This work will be included in the forthcoming Auguste Rodin catalogue critique de l'oeuvre sculpté currently being prepared by the Comité Auguste Rodin at Galerie Brame et Lorenceau under the direction of Jérôme Le Blay under the archive number 2011-3686B.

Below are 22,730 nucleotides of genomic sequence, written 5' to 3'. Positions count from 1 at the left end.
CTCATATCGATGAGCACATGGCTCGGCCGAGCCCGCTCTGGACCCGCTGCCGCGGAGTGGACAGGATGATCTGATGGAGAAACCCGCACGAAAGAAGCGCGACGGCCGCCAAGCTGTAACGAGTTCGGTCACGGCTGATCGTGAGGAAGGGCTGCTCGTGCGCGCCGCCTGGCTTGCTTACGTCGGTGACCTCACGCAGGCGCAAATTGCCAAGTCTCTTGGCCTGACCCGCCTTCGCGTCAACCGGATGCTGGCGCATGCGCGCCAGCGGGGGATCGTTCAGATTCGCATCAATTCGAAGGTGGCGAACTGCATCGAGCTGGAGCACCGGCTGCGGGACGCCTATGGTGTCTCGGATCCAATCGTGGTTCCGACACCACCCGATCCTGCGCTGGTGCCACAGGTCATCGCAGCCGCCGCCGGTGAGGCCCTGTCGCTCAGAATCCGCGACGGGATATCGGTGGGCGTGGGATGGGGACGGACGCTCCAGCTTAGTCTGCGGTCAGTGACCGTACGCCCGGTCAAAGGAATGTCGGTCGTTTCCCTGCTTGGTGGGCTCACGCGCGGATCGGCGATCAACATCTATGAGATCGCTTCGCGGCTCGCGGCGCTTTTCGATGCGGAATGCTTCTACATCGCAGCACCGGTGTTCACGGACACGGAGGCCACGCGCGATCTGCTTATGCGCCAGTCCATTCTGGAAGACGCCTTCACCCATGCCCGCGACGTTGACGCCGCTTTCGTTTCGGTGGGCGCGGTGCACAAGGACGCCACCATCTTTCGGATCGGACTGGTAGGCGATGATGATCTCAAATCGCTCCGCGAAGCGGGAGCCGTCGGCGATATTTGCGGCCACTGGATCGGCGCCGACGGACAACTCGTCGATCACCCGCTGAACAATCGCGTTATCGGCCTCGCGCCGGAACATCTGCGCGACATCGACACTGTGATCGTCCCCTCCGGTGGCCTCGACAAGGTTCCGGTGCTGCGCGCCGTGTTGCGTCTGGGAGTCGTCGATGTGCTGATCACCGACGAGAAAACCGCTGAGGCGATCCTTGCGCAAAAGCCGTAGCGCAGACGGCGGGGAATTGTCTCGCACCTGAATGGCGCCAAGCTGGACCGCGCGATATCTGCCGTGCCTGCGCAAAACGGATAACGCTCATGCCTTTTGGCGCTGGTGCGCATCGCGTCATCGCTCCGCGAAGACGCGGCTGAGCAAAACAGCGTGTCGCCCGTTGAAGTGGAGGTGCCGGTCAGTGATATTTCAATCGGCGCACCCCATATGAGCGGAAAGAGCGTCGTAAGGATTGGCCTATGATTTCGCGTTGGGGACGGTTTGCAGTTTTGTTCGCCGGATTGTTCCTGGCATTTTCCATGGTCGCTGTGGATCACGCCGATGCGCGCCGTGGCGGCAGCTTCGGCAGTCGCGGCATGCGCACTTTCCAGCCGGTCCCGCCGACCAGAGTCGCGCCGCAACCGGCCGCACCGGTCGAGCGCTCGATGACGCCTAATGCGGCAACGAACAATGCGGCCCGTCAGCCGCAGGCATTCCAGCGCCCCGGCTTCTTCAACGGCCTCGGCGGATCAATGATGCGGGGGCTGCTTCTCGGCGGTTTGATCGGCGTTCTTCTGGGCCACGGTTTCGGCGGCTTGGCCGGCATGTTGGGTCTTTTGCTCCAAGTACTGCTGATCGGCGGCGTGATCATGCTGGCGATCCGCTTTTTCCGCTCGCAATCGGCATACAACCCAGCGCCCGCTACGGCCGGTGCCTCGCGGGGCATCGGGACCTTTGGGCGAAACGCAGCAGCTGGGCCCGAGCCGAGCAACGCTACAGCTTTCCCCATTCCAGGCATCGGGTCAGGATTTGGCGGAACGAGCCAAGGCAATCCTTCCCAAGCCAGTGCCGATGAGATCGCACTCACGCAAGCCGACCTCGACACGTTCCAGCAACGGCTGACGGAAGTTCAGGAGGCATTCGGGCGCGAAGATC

When Faune et faunesse dit aussi "Vieux Chêne" was created, it was a great success, particularly among the Symbolist circle. Both Gustave Coquiot of La Plume and Félicien Fagus of La revue blanche extolled "this utterly and masterfully Symbolist work" (F. Fagus, Salon de La Plume, Paris, 15 July 1900, p. 465) while Rodin's longtime supporter Gustave Geffroy praised it as one of the artist's most accomplished pieces. Based in pagan mythology, the work combines elements from two prior sculptures. Rodin transforms his earlier Mercury from the La porte de l'Enfer into a hybrid faun-plant creature that is "at once man, animal and plant, hairy, furrowed, branchy, leafy." Meanwhile, the female figure, a "familiar small laughing woodland divinity," is a transfiguration of his earlier Petite faunesse (G. Geffroy, Rodin, Art et décoration, Paris, 1900, p. 108). The resulting work crafts a transcendent statement about the triumph of nature. The plaster for this bronze was given by Rodin to his friend Léon Deschamp, a journalist and editor of La Plume. The plaster remained with the family, and in 1986, with the approval of the musée Rodin, an edition of 12 casts were produced with Georges Rudier.